Strategy & Growth Senior Associate at Discovery Education – Interview

Strategy & Growth Senior Associate at Discovery Education – Interview

Mariana, Strategy & Growth Senior Associate at Discovery Education shares her career journey and her experience using

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Could you start by talking through your career trajectory?

I’m not originally from the UK and I started working in the Federal Ministry of Finance back home. From there, I went to Kearney. As most people do with big consulting firms, I worked as an analyst for a couple of years and then came to do an MBA in London. During my second year, I started thinking maybe it would be time to explore other options and move on from management consulting, otherwise I wouldn’t do it, ever. So, I decided to take the plunge and work in social impact, which was one of the areas I really wanted to try out. An opportunity to work in social impact consulting came up and I took it.

As time progressed, it stopped being the right fit for me and I for them. Before I knew it I was looking for employment during the covid-19 pandemic, a less than ideal situation to be looking for a new role. Finally, as you know better than me I’m now with Discover Education.

Could you talk about how you came across the Discovery Education role?

I think I originally saw another role for Discovery Education on your website that was published around June. I remember reading about it, and reading about Discovery Education as a company and finding it really interesting, but the role wasn’t exactly a perfect fit for what I wanted so I didn’t apply. I regularly kept checking for updates, and eventually my current role came up and it was a perfect fit for what I wanted to do.

When it comes to your current role and the whole application process, how did you find that during the pandemic? Do you think that being freelance means you are less affected?

To be fully honest, I was only recruiting for permanent roles but I found this opportunity very exciting and decided to move ahead with my application. I did hesitate when I saw this position was initially for a six-month contract because in the pandemic things are difficult, everything’s very uncertain. I wasn’t sure that if I had an offer from Discovery Education and another company, I would go for the permanent one because of the longer-term security it brings, even though the Discovery Education role was the one I liked the most and was my top choice. As things progressed, I found myself really enjoying my interviews with Discovery and realized that my initial concerns didn’t really matter. In addition, I figured starting on a freelance basis would allow me to explore the role and really decide whether it was one that I liked, which I must say is turning out to be true.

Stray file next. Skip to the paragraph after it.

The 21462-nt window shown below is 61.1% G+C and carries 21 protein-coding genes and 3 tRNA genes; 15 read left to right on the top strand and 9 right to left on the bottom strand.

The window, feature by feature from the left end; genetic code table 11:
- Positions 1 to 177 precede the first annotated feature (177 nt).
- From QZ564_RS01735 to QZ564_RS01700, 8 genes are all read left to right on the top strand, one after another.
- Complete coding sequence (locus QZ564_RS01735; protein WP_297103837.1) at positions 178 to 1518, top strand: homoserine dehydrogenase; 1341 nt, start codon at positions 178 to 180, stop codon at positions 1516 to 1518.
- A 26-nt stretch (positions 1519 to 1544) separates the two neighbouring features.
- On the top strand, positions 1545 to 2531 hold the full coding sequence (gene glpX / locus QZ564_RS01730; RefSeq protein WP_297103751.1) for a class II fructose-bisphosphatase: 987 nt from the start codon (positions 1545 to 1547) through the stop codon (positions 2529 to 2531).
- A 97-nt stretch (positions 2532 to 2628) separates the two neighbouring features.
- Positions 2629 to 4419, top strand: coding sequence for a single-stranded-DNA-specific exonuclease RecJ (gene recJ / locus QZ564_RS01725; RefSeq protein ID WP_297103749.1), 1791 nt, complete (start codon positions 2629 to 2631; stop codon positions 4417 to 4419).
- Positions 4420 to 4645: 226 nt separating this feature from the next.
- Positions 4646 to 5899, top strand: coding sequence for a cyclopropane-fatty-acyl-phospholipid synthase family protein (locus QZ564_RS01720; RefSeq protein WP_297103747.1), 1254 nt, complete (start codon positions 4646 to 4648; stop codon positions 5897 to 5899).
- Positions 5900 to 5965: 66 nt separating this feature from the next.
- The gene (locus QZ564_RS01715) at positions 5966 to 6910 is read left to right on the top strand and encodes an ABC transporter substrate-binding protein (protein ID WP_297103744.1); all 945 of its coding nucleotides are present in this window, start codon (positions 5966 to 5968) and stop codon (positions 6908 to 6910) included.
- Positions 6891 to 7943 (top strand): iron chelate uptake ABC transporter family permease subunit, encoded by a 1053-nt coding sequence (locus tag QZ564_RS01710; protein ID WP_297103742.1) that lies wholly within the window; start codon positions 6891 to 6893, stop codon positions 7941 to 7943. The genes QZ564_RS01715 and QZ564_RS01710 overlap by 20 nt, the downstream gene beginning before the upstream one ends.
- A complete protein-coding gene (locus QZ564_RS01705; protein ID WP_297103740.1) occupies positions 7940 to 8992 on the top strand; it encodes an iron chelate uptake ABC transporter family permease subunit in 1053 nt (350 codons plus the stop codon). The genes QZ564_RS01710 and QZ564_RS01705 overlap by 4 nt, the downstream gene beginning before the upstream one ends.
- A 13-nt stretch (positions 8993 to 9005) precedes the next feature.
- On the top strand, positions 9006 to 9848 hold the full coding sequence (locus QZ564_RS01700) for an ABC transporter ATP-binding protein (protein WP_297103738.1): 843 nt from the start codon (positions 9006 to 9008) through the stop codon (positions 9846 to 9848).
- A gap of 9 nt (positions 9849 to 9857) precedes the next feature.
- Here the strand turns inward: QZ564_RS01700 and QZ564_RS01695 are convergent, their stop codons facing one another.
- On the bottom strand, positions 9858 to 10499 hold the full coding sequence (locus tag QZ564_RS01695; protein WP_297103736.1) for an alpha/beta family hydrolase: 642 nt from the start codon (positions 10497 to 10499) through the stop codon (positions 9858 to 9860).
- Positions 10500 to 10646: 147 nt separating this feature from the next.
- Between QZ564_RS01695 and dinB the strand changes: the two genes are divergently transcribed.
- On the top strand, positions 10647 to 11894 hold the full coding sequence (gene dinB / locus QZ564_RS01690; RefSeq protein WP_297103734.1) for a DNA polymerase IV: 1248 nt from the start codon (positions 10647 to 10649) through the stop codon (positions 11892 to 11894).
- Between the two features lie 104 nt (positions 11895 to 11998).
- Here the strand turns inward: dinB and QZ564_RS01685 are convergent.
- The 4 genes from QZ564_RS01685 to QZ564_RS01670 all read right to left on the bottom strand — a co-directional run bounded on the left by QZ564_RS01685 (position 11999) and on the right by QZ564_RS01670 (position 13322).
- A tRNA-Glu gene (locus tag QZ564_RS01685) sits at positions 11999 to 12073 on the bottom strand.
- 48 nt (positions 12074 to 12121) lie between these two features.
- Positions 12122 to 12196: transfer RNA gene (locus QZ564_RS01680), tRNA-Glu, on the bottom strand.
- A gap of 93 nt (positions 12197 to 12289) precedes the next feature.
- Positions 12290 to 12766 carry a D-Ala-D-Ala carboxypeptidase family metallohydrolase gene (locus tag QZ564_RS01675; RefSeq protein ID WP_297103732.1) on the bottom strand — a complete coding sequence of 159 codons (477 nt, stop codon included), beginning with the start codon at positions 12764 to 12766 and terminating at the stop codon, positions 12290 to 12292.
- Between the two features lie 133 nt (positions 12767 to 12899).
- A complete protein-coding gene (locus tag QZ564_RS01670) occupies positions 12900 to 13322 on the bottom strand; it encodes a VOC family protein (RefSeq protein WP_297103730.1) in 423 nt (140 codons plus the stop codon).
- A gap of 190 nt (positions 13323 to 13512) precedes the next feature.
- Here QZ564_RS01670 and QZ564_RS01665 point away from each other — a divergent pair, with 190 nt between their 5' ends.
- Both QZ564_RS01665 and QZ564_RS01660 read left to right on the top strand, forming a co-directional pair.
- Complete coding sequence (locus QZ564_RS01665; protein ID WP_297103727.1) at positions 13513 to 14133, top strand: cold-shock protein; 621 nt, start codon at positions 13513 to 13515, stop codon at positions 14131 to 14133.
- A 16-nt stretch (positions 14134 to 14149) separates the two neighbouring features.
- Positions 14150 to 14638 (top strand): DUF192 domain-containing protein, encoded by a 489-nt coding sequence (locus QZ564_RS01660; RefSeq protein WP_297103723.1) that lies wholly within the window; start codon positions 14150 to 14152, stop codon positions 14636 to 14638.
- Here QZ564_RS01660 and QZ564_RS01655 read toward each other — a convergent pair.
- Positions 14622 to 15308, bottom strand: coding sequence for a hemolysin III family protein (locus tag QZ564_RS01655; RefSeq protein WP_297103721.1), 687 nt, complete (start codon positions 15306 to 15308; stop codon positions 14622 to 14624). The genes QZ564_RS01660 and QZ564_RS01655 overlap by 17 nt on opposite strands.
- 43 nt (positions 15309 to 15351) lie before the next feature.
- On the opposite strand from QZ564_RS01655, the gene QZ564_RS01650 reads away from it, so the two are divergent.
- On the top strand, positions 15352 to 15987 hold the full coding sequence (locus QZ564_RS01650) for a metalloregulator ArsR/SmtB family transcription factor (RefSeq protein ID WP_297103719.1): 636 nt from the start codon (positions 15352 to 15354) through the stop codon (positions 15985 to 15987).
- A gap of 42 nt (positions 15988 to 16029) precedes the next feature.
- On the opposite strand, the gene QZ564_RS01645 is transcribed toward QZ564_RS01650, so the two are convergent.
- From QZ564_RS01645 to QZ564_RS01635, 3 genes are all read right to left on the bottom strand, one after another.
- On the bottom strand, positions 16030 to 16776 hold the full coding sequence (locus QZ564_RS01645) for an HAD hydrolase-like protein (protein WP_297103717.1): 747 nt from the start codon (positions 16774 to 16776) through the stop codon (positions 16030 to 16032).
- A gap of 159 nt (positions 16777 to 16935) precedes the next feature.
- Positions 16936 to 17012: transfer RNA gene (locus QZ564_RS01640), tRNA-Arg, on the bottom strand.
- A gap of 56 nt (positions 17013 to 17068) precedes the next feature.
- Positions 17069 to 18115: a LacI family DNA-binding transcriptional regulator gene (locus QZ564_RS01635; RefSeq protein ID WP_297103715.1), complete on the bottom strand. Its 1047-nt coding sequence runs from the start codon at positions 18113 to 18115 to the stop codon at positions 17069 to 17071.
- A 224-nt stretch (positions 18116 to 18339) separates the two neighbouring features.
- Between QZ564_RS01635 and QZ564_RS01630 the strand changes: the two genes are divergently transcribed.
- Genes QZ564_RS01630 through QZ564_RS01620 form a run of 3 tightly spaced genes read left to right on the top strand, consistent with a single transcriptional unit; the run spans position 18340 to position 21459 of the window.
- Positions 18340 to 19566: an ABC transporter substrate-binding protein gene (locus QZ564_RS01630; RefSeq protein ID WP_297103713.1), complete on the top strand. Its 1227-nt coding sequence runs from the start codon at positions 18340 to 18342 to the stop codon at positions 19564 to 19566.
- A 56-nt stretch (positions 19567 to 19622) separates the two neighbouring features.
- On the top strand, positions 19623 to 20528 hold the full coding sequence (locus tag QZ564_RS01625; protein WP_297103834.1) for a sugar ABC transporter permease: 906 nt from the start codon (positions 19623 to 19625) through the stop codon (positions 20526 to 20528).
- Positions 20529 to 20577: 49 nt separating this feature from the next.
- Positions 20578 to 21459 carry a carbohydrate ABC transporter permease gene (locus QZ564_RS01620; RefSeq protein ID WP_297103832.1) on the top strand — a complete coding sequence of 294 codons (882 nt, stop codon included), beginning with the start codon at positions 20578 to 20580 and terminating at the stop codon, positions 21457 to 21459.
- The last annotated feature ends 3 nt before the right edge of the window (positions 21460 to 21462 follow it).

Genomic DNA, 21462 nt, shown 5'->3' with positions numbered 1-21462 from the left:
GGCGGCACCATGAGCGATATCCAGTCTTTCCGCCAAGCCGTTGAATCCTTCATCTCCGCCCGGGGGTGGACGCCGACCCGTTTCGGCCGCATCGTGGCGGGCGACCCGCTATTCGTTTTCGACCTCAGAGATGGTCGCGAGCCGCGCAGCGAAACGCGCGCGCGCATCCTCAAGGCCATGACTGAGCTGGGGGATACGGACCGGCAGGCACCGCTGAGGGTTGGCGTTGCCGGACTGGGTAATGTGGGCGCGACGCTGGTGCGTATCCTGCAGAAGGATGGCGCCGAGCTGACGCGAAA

How did you find the remote onboarding process?

I thought it was going to be more difficult, but at Discovery everyone made it really natural and smooth. I don’t know if it’s because we’re constantly working with people based all over the world, or just because when I joined, they’d had a few months where they’d already been working remotely – this has just become like the new normal. Of course, I look forward to meeting everyone in person and the face-to-face can’t be replaced, but it hasn’t been as difficult as I would have expected it to be.

Do you have any tips for other candidates who are currently either considering freelance, or even a move in general, during the pandemic?

For freelance, if the role is attractive, go for it. Either because it will turn into something permanent, or it will be a bridge to something else. I think from my experience, sometimes we make choices because they’re less risky in a sense – the role is long-term, the salary is higher, the company has a very strong reputation… But if the role is not the right fit, it becomes exhausting and it affects your performance. If it’s freelance, and it’s a role you really feel interested to try, then definitely go for it.

During the pandemic we as candidates need to understand what companies are going through too. It’s still very uncertain times and they might not be able to commit long-term to anyone because they don’t really know what the future holds. So candidates also need to be a bit more flexible. The fact that we show that flexibility is something the hiring companies can relate to.

Do you have any general career advice that has been really helpful to you / worth sharing with other job seekers?

Networking is very important, especially during this pandemic where there is one role and over a thousand applicants. Whenever you have the opportunity to meet someone in the company, even if they’re not directly related to the role, say yes to those conversations – at the end of the day, they might open doors or worst case end up being a really interesting conversation.

Sometimes you also just need to take a break and recalibrate. Application processes can be very long and consuming, so it is ok to pause and say “I don’t want to think about my next job opportunity just yet. I want to think about my long-term career and how I’m going to get there.” This might be something like writing down the three different approaches that you can take to make your career what you want it to be. It can be scary to do this because you are probably in a place where you need a job asap and don’t have time to start thinking about your career from scratch. But it’s important because it will help you better focus your recruiting efforts and be more selective, as opposed to applying to anything and everything that fits your profile. This will also help you be better during your interviews, to convincingly tell your story, what you’ve achieved so far, and why the role you are interviewing for fits as your next logical step in your long-term career plan.

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